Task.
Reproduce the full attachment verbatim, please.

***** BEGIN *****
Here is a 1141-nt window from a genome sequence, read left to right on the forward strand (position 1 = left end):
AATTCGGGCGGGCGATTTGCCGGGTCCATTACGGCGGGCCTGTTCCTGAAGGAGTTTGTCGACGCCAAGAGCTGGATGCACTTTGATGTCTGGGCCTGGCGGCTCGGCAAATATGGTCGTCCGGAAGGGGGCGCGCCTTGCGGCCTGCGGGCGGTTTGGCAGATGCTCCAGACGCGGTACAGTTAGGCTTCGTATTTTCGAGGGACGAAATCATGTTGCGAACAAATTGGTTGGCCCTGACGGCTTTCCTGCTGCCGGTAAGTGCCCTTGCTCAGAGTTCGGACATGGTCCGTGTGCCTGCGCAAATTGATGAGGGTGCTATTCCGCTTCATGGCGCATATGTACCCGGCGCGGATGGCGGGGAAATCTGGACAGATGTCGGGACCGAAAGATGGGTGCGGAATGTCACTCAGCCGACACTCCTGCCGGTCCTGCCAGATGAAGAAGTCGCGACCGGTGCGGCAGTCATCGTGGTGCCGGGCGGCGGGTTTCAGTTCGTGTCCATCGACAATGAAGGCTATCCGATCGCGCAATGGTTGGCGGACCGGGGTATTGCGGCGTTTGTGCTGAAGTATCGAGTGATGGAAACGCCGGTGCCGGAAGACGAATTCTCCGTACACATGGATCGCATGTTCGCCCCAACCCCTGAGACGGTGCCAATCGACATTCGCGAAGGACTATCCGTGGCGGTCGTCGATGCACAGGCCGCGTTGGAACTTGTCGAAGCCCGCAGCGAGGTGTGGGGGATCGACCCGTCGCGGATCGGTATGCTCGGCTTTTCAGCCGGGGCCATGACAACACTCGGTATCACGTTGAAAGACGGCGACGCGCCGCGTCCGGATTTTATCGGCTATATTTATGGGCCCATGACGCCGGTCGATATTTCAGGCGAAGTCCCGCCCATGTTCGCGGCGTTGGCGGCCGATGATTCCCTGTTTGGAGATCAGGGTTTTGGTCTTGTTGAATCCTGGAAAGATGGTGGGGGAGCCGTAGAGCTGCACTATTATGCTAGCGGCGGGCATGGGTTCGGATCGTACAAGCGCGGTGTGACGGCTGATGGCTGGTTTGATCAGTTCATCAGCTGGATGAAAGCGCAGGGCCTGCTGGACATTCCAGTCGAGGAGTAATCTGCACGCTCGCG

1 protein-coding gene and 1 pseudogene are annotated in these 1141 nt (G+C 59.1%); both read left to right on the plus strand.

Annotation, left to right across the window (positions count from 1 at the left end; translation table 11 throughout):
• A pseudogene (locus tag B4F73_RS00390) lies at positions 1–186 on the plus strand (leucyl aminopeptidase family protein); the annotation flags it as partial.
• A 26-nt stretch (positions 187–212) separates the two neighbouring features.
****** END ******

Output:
Here is a 1141-nt window from a genome sequence, read left to right on the forward strand (position 1 = left end):
AATTCGGGCGGGCGATTTGCCGGGTCCATTACGGCGGGCCTGTTCCTGAAGGAGTTTGTCGACGCCAAGAGCTGGATGCACTTTGATGTCTGGGCCTGGCGGCTCGGCAAATATGGTCGTCCGGAAGGGGGCGCGCCTTGCGGCCTGCGGGCGGTTTGGCAGATGCTCCAGACGCGGTACAGTTAGGCTTCGTATTTTCGAGGGACGAAATCATGTTGCGAACAAATTGGTTGGCCCTGACGGCTTTCCTGCTGCCGGTAAGTGCCCTTGCTCAGAGTTCGGACATGGTCCGTGTGCCTGCGCAAATTGATGAGGGTGCTATTCCGCTTCATGGCGCATATGTACCCGGCGCGGATGGCGGGGAAATCTGGACAGATGTCGGGACCGAAAGATGGGTGCGGAATGTCACTCAGCCGACACTCCTGCCGGTCCTGCCAGATGAAGAAGTCGCGACCGGTGCGGCAGTCATCGTGGTGCCGGGCGGCGGGTTTCAGTTCGTGTCCATCGACAATGAAGGCTATCCGATCGCGCAATGGTTGGCGGACCGGGGTATTGCGGCGTTTGTGCTGAAGTATCGAGTGATGGAAACGCCGGTGCCGGAAGACGAATTCTCCGTACACATGGATCGCATGTTCGCCCCAACCCCTGAGACGGTGCCAATCGACATTCGCGAAGGACTATCCGTGGCGGTCGTCGATGCACAGGCCGCGTTGGAACTTGTCGAAGCCCGCAGCGAGGTGTGGGGGATCGACCCGTCGCGGATCGGTATGCTCGGCTTTTCAGCCGGGGCCATGACAACACTCGGTATCACGTTGAAAGACGGCGACGCGCCGCGTCCGGATTTTATCGGCTATATTTATGGGCCCATGACGCCGGTCGATATTTCAGGCGAAGTCCCGCCCATGTTCGCGGCGTTGGCGGCCGATGATTCCCTGTTTGGAGATCAGGGTTTTGGTCTTGTTGAATCCTGGAAAGATGGTGGGGGAGCCGTAGAGCTGCACTATTATGCTAGCGGCGGGCATGGGTTCGGATCGTACAAGCGCGGTGTGACGGCTGATGGCTGGTTTGATCAGTTCATCAGCTGGATGAAAGCGCAGGGCCTGCTGGACATTCCAGTCGAGGAGTAATCTGCACGCTCGCG

1 protein-coding gene and 1 pseudogene are annotated in these 1141 nt (G+C 59.1%); both read left to right on the plus strand.

Annotation, left to right across the window (positions count from 1 at the left end; translation table 11 throughout):
• A pseudogene (locus tag B4F73_RS00390) lies at positions 1–186 on the plus strand (leucyl aminopeptidase family protein); the annotation flags it as partial.
• A 26-nt stretch (positions 187–212) separates the two neighbouring features.